Again, the impossibility argument. The difficulty is only finding people interested in organization. The actual organization is not generally difficult. It has been suggested that some standard epistemology or classification of knowledge be used, with, then, some exception or "miscellaneous" category. The goal of organization has never been to exclude content or to force users to only address "notable" topics or the like. It is simply to organize resources, and the effect is generally protective. Isolated resources, not clearly a part of some overall educational project, have often been deleted, even very recently.
- The attempt to organize has great value. But that attempt will never be more than a partial success.
Of course. The organization of knowledge is an educational task, and education is never complete.
However, Wikiversity is quite disorganized. There is plenty to do! The process is, in itself, educational. Organizing resources, one learns about many different subjects, if one actually reads sources, etc.
- Do we want to argue about which resource deserves to be called "Physics"? I don't think so.
That is correct. We don't. So who gets to use that name? The first one to use it? What has been discovered is that subpaging into sections completely resolves conflict, usually.
There was recent conflict over page names (written September 7, 2015). However, this was the first conflict over this issue seen in a long time, and the roots of that conflict are still being explored. The ultimate resolution may be some months or years away. In the case involved, forks were not appropriate because there was no forking issue, or very little content disagreement, there was only the issue of appropriate resource name. (A secondary issue was the inclusion of Wikipedia links, which is an aspect of neutrality.)
As is obvious, there is not necessarily a simple and easy solution that respects fully both the individual freedom of the user and the organization of the site. Organization, however makes it more accessible to users, and makes neutrality possible even with highly controversial topics, and it may not have been obvious, but the topic involved in the recent dispute is highly controversial by nature. It is, real-world, in-your-face disruptive. Ultimately, the Wikiversity community will find consensus. But this kind of conflict is very rare.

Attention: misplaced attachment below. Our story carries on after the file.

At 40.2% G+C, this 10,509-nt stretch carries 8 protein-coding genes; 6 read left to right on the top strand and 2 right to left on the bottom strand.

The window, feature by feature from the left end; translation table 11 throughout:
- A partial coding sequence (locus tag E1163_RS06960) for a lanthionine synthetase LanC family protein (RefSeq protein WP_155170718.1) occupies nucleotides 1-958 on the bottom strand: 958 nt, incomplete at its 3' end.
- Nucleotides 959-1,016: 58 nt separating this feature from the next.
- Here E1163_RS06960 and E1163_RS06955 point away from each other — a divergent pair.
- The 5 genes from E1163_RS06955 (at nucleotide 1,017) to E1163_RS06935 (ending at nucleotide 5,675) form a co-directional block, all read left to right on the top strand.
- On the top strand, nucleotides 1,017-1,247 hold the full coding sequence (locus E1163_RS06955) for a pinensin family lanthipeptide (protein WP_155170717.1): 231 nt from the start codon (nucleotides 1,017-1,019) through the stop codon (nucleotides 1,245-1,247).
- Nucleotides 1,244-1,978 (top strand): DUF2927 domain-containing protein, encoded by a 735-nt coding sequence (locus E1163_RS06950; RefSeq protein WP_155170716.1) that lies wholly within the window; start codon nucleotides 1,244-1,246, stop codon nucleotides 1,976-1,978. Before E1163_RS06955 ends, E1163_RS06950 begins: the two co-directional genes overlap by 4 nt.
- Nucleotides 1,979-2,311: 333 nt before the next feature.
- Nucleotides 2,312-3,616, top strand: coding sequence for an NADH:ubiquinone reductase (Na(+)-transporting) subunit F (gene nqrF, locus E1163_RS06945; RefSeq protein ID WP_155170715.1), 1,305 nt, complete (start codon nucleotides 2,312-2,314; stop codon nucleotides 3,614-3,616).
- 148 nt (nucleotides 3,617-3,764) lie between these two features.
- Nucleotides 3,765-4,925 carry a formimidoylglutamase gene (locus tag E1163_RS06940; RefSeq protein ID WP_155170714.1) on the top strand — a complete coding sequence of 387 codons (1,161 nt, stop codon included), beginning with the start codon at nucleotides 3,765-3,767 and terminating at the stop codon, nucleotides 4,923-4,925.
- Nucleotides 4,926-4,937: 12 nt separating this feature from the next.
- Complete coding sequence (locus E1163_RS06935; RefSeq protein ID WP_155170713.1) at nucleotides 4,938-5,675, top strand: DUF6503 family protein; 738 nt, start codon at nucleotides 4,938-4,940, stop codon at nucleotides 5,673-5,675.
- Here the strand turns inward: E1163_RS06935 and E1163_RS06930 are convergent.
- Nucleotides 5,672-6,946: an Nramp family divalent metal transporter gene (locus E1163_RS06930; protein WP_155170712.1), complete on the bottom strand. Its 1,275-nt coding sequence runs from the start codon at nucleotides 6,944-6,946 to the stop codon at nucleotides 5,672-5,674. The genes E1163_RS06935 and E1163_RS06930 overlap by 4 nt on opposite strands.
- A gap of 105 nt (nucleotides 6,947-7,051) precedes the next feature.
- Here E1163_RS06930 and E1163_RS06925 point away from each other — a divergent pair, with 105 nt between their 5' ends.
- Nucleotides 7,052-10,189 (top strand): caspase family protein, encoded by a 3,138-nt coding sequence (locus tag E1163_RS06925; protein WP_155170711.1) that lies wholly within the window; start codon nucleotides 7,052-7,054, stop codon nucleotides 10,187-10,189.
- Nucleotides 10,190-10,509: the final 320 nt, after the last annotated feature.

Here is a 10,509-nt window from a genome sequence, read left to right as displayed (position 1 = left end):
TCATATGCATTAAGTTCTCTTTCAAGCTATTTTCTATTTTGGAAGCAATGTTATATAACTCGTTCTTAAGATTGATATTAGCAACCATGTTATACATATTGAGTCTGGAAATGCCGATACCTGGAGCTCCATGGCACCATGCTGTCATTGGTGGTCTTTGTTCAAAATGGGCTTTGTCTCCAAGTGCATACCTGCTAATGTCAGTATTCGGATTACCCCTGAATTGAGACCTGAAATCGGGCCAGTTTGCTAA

- Some attempt to organize namespace is good, but we can't get carried away with the attempt to get everything right. Nobody chooses bans a movie or book because its title does not fit in with other titles, and to some extent, the same tolerance should also be applied to namespace.
There is no issue of "ban" in the organizational process. Organization, per se, does not throw away recyclable material. It places it in a place where it may be used. Resources, placed in this way, may be developed with almost complete freedom. Our organizational process has become radically inclusive, much to the chagrin of a few, who have mostly gone home.
The comment is opposed to perfectionism, which is obvious, who isn't? It seems to think that organization and tolerance are opposed in some way.
However, tt's a simple idea that organization will never be perfect, and that there may be alternate ways of organization. In the recent dispute, the issue largely devolved around the categorization of a set of art movements as "Avant-garde." This was in no way a rigid proposal, inflexible. It was treated as such. As it happens, the author of the resources appears to be politically aligned or active with a movement that is classified, on wikipedia and by the academic community, as "avant-garde" but that may explicitly reject the "avant-garde," that is anarchist but that attacks anarchism and anarchists, etc. (Perhaps as a joke, and pranks are a big part of that movement.) The protest may be against formalism itself, an anti "ism" ism. So it's not a good case to use to develop or reject general organizational principles, which we already know how to apply in ways that almost always work well.
It was not always this way! WV:Requests for Deletion used to be a busy place, with high contention, plus many custodians routinely deleted resources against the consent of the creators. We basically killed that problem, almost entirely, but some have forgotten what that was like. --Abd (discuss • contribs) 23:41, 7 September 2015 (UTC)